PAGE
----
Upper body peripherally inserted central catheter in pediatric single ventricle patients

Santosh Kaipa, Christopher W. Mastropietro, Hamza Bhai, Riad Lutfi, Matthew L. Friedman, Mouhammad Yabrodi

Research output: Contribution to journalArticlepeer-review

Abstract

BACKGROUND There is risk of stenosis and thrombosis of the superior vena cava after upper extremity central catheter replacement. This complication is more serious among patients with single ventricle physiology, as it might preclude them from undergoing further life-sustaining palliative surgery. AIM To describe complications associated with the use of upper extremity percutaneous intravenous central catheters (PICCs) in children with single ventricle physiology. METHODS A single institution retrospective review of univentricular patients who underwent superior cavopulmonary anastomoses as their stage 2 palliation procedure from January 2014 until December 2018 and had upper body PICCs placed at any point prior to this procedure. Clinical data including ultrasonography, cardiac catheterization, echocardiogram reports and patient notes were used to determine the presence of thrombus or stenosis of the upper extremity and cervical vessels. Data regarding the presence and duration of upper extremity PICCs and upper extremity central venous catheter (CVC), and use of anticoagulation were recorded. RESULTS Seventy-six patients underwent superior cavopulmonary anastomoses, of which 56 (73%) had an upper extremity PICC at some point prior to this procedure. Median duration of PICC usage was 24 d (25%, 75%: 12, 39). Seventeen patients (30%) with PICCs also had internal jugular or subclavian central venous catheters (CVCs) in place at some point prior to their superior cavopulmonary anastomoses, median duration 10 d (25%, 75%: 8, 14). Thrombus was detected in association with 2 of the 56 PICCs (4%) and 3 of the 17 CVCs (18%). All five patients were placed on therapeutic dose of low molecular weight heparin at the time of thrombus detection and subsequent cardiac catheterization demonstrated resolution in three of the five patients. No patients developed clinically significant venous stenosis. CONCLUSION Use of upper extremity PICCs in patients with single ventricle physiology prior to super cavopulmonary anastomosis is associated with a low rate of catheter-associated thrombosis.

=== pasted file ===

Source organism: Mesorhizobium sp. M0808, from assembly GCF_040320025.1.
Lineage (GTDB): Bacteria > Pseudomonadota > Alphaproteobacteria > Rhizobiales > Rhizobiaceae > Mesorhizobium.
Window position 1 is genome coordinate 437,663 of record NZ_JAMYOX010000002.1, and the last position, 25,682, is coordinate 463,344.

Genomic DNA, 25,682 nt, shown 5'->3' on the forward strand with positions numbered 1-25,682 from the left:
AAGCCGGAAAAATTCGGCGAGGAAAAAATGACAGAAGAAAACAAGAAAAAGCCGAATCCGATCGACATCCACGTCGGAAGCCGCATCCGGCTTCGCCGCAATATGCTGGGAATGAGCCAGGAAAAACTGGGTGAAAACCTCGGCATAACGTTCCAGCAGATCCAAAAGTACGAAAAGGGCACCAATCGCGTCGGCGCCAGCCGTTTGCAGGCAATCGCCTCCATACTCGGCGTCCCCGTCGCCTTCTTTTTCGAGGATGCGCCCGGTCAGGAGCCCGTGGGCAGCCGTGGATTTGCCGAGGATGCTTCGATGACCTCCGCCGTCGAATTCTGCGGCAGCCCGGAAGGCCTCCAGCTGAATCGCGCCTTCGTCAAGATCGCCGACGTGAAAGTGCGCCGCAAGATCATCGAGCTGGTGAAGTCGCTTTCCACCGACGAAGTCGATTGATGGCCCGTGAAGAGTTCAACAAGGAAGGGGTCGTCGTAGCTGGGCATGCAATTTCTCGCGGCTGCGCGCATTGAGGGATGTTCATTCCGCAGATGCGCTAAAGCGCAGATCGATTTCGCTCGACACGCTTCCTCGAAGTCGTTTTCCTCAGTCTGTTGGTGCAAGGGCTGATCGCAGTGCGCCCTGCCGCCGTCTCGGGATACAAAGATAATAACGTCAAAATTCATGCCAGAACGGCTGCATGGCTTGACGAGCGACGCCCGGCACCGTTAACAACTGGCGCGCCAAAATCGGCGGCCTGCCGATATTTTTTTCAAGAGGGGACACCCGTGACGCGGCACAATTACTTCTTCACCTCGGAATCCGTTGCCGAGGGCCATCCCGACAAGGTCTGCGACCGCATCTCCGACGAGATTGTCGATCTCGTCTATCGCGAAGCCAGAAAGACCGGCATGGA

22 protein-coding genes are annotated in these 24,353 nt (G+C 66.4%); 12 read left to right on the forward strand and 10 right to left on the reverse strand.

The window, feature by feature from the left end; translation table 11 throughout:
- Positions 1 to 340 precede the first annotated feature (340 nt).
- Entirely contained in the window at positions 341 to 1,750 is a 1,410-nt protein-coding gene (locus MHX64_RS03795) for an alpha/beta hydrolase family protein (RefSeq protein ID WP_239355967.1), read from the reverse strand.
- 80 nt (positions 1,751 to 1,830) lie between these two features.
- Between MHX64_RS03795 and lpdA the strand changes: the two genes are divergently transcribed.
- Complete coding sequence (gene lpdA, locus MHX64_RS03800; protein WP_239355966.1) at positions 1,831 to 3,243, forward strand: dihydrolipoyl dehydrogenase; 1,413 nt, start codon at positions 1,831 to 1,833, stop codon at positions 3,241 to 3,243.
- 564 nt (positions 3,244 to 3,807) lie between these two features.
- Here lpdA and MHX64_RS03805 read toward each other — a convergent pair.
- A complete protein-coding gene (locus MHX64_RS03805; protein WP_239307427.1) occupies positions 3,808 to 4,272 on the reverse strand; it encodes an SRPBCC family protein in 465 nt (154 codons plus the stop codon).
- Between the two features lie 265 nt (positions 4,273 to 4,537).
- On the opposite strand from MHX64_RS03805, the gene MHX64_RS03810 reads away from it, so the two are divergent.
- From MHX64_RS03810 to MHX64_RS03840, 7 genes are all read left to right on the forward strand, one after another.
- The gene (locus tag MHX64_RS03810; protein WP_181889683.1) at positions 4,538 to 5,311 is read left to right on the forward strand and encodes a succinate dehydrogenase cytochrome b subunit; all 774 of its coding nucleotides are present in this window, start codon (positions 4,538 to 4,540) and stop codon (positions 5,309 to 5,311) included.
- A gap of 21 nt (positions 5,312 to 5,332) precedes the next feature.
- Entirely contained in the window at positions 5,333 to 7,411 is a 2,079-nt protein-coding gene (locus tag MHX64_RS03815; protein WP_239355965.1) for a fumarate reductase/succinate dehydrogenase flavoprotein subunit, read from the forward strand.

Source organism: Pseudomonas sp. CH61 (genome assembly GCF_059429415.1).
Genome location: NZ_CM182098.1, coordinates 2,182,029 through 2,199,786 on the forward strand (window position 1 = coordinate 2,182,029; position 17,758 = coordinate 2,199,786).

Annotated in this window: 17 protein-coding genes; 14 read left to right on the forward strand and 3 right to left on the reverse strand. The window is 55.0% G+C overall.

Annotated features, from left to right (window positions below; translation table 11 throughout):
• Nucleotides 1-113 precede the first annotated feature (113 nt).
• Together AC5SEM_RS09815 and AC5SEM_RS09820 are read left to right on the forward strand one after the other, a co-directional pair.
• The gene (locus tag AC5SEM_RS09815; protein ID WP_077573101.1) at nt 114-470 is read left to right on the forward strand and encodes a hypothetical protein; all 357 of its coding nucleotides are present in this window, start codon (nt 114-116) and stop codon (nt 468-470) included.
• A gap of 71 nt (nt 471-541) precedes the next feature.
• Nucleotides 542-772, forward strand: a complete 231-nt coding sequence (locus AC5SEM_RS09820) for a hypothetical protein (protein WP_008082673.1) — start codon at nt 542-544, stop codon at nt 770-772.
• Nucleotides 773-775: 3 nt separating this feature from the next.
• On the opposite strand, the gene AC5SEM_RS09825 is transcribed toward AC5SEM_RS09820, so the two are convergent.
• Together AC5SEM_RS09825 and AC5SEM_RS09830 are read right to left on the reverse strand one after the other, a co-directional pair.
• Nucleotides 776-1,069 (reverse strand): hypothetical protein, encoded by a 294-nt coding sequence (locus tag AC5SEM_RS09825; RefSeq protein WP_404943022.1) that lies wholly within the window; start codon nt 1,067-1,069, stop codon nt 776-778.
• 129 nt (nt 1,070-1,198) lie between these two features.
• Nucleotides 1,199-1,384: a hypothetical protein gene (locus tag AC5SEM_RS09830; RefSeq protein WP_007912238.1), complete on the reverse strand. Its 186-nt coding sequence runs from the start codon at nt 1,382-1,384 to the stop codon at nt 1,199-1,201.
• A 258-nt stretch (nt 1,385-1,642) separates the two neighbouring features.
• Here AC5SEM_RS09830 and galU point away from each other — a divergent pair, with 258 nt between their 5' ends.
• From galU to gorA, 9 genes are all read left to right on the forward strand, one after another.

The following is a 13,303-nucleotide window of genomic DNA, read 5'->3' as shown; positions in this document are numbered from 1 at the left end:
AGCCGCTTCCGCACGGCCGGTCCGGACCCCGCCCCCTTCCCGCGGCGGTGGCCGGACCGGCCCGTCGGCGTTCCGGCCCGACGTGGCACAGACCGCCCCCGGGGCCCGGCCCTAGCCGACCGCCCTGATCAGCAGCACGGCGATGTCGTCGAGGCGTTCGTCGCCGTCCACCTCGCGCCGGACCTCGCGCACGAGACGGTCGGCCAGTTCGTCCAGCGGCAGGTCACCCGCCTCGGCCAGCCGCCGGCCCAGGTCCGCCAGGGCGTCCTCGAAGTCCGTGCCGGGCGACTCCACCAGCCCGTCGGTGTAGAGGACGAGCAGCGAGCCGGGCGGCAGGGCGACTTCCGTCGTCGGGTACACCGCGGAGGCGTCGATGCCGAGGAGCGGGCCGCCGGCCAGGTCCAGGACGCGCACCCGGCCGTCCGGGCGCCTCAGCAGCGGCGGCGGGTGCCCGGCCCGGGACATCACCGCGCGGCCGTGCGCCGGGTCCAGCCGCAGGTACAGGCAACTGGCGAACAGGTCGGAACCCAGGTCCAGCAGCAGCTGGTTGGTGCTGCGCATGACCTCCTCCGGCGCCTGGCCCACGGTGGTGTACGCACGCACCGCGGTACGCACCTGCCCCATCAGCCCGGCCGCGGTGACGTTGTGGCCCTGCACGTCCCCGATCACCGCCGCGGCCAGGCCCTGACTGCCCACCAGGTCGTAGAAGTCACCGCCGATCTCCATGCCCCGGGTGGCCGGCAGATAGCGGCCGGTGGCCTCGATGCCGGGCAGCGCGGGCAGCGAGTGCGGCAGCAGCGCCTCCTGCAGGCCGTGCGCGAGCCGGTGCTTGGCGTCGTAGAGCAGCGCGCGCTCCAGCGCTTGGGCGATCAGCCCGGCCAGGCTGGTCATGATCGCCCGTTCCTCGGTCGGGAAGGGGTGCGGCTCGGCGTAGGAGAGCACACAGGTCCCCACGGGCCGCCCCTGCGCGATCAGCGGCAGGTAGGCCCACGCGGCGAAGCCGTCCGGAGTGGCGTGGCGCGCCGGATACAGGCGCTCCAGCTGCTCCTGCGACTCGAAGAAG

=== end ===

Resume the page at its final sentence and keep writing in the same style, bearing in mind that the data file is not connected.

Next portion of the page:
Original languageEnglish (US)
Pages (from-to)484-491
Number of pages8
JournalWorld Journal of Cardiology
Volume12
Issue number10
DOIs
StatePublished - Oct 26 2020
Externally publishedYes

Keywords

  • Catheterization peripheral
  • Central venous catheters
  • Children
  • Thrombosis
  • Univentricular heart

ASJC Scopus subject areas

  • Cardiology and Cardiovascular Medicine

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